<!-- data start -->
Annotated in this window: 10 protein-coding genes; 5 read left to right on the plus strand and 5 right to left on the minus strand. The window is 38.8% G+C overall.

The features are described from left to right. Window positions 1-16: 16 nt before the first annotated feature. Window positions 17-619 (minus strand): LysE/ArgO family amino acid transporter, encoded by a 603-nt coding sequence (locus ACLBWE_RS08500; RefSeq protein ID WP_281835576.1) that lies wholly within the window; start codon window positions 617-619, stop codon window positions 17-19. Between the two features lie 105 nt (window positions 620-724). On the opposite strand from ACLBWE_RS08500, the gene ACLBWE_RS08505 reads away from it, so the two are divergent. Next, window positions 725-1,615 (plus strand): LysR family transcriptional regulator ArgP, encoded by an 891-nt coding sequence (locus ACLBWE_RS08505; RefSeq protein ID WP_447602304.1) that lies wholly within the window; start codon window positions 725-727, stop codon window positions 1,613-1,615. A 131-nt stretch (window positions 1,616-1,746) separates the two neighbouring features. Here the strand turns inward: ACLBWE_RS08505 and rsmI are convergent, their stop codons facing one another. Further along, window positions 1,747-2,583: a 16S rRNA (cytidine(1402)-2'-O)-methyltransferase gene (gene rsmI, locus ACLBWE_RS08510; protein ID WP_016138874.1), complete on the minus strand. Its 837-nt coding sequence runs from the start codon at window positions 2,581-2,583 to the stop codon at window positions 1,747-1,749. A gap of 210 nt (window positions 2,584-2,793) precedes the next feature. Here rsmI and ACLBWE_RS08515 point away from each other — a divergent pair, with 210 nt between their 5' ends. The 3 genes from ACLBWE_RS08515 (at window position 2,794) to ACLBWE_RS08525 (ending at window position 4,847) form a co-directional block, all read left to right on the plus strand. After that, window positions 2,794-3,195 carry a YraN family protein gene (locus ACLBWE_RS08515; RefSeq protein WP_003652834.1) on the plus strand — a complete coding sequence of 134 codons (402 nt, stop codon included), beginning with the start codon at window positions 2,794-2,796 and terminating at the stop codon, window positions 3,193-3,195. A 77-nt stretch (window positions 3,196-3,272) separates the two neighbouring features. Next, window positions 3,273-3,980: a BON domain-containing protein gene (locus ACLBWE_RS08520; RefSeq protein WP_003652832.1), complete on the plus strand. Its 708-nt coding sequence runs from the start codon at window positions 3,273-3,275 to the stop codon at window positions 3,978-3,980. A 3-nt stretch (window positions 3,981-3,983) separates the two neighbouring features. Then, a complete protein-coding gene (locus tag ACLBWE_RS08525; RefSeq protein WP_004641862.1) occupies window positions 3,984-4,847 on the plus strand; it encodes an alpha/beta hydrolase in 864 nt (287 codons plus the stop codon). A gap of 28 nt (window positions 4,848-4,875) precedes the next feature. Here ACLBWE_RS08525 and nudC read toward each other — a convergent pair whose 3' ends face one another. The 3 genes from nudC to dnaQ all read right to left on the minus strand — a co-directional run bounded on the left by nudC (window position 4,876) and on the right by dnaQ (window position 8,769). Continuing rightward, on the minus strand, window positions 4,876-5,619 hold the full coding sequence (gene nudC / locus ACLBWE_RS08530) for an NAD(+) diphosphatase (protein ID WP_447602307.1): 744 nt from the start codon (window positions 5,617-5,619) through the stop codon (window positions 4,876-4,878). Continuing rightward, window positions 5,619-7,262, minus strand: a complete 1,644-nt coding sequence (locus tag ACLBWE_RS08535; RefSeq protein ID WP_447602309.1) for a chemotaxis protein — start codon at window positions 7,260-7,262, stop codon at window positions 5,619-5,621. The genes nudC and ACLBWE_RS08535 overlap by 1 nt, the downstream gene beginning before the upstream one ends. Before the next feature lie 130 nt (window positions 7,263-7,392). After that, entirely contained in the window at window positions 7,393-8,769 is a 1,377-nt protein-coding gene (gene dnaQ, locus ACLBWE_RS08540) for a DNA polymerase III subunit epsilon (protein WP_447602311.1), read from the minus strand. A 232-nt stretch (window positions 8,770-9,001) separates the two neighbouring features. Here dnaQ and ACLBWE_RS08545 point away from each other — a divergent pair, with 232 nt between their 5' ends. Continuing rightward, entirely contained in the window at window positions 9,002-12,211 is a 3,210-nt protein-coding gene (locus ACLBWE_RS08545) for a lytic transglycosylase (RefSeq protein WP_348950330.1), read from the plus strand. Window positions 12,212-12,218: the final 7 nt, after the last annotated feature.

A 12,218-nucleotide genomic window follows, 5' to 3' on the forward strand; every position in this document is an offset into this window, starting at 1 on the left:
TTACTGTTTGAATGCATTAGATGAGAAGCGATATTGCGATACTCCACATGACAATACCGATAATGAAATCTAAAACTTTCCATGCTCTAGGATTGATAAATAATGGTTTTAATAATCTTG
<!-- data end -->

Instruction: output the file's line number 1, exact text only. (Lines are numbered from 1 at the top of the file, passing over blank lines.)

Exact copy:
Annotated in this window: 10 protein-coding genes; 5 read left to right on the plus strand and 5 right to left on the minus strand. The window is 38.8% G+C overall.